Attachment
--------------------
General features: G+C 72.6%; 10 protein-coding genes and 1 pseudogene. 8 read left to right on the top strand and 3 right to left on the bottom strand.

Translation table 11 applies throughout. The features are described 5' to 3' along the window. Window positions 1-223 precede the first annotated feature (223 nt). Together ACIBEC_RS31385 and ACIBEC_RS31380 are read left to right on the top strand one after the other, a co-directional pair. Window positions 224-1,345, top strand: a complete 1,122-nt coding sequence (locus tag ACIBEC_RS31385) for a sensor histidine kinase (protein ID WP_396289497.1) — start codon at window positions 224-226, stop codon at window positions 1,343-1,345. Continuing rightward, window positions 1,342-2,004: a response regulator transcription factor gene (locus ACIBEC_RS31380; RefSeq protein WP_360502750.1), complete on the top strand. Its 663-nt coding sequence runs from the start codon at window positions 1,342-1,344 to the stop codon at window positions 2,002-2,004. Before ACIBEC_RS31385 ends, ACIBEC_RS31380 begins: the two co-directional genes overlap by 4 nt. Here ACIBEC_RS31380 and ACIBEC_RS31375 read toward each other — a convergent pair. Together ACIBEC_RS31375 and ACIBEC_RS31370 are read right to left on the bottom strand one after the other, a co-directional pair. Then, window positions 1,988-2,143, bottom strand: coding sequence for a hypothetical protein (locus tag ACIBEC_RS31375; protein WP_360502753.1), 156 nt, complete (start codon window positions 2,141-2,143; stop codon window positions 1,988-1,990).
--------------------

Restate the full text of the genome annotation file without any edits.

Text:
General features: G+C 72.6%; 10 protein-coding genes and 1 pseudogene. 8 read left to right on the top strand and 3 right to left on the bottom strand.

Translation table 11 applies throughout. The features are described 5' to 3' along the window. Window positions 1-223 precede the first annotated feature (223 nt). Together ACIBEC_RS31385 and ACIBEC_RS31380 are read left to right on the top strand one after the other, a co-directional pair. Window positions 224-1,345, top strand: a complete 1,122-nt coding sequence (locus tag ACIBEC_RS31385) for a sensor histidine kinase (protein ID WP_396289497.1) — start codon at window positions 224-226, stop codon at window positions 1,343-1,345. Continuing rightward, window positions 1,342-2,004: a response regulator transcription factor gene (locus ACIBEC_RS31380; RefSeq protein WP_360502750.1), complete on the top strand. Its 663-nt coding sequence runs from the start codon at window positions 1,342-1,344 to the stop codon at window positions 2,002-2,004. Before ACIBEC_RS31385 ends, ACIBEC_RS31380 begins: the two co-directional genes overlap by 4 nt. Here ACIBEC_RS31380 and ACIBEC_RS31375 read toward each other — a convergent pair. Together ACIBEC_RS31375 and ACIBEC_RS31370 are read right to left on the bottom strand one after the other, a co-directional pair. Then, window positions 1,988-2,143, bottom strand: coding sequence for a hypothetical protein (locus tag ACIBEC_RS31375; protein WP_360502753.1), 156 nt, complete (start codon window positions 2,141-2,143; stop codon window positions 1,988-1,990).